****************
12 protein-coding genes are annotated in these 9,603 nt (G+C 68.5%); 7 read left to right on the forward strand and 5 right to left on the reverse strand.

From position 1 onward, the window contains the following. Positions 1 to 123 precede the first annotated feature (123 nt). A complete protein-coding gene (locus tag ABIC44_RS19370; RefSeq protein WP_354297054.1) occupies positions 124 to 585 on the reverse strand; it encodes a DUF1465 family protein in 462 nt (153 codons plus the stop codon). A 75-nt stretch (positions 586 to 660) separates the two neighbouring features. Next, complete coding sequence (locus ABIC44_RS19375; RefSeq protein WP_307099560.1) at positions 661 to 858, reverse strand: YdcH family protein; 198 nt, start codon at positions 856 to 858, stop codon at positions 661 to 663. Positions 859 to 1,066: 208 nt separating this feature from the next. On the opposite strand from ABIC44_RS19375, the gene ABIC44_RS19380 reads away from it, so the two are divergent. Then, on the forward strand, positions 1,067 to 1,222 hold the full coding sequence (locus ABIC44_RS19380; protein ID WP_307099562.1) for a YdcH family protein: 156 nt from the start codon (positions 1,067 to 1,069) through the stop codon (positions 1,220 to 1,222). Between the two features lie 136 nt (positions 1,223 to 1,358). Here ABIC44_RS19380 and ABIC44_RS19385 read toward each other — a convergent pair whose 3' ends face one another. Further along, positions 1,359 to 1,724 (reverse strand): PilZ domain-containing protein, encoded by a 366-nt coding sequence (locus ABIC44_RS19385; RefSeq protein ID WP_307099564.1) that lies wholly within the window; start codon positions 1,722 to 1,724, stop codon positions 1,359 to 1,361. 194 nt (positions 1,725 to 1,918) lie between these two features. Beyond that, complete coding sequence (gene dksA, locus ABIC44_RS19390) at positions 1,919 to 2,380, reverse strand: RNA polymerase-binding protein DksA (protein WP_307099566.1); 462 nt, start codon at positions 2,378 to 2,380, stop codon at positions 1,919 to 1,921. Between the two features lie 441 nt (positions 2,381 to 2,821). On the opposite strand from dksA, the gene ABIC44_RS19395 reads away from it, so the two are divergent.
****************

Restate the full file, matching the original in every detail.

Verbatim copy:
12 protein-coding genes are annotated in these 9,603 nt (G+C 68.5%); 7 read left to right on the forward strand and 5 right to left on the reverse strand.

From position 1 onward, the window contains the following. Positions 1 to 123 precede the first annotated feature (123 nt). A complete protein-coding gene (locus tag ABIC44_RS19370; RefSeq protein WP_354297054.1) occupies positions 124 to 585 on the reverse strand; it encodes a DUF1465 family protein in 462 nt (153 codons plus the stop codon). A 75-nt stretch (positions 586 to 660) separates the two neighbouring features. Next, complete coding sequence (locus ABIC44_RS19375; RefSeq protein WP_307099560.1) at positions 661 to 858, reverse strand: YdcH family protein; 198 nt, start codon at positions 856 to 858, stop codon at positions 661 to 663. Positions 859 to 1,066: 208 nt separating this feature from the next. On the opposite strand from ABIC44_RS19375, the gene ABIC44_RS19380 reads away from it, so the two are divergent. Then, on the forward strand, positions 1,067 to 1,222 hold the full coding sequence (locus ABIC44_RS19380; protein ID WP_307099562.1) for a YdcH family protein: 156 nt from the start codon (positions 1,067 to 1,069) through the stop codon (positions 1,220 to 1,222). Between the two features lie 136 nt (positions 1,223 to 1,358). Here ABIC44_RS19380 and ABIC44_RS19385 read toward each other — a convergent pair whose 3' ends face one another. Further along, positions 1,359 to 1,724 (reverse strand): PilZ domain-containing protein, encoded by a 366-nt coding sequence (locus ABIC44_RS19385; RefSeq protein ID WP_307099564.1) that lies wholly within the window; start codon positions 1,722 to 1,724, stop codon positions 1,359 to 1,361. 194 nt (positions 1,725 to 1,918) lie between these two features. Beyond that, complete coding sequence (gene dksA, locus ABIC44_RS19390) at positions 1,919 to 2,380, reverse strand: RNA polymerase-binding protein DksA (protein WP_307099566.1); 462 nt, start codon at positions 2,378 to 2,380, stop codon at positions 1,919 to 1,921. Between the two features lie 441 nt (positions 2,381 to 2,821). On the opposite strand from dksA, the gene ABIC44_RS19395 reads away from it, so the two are divergent.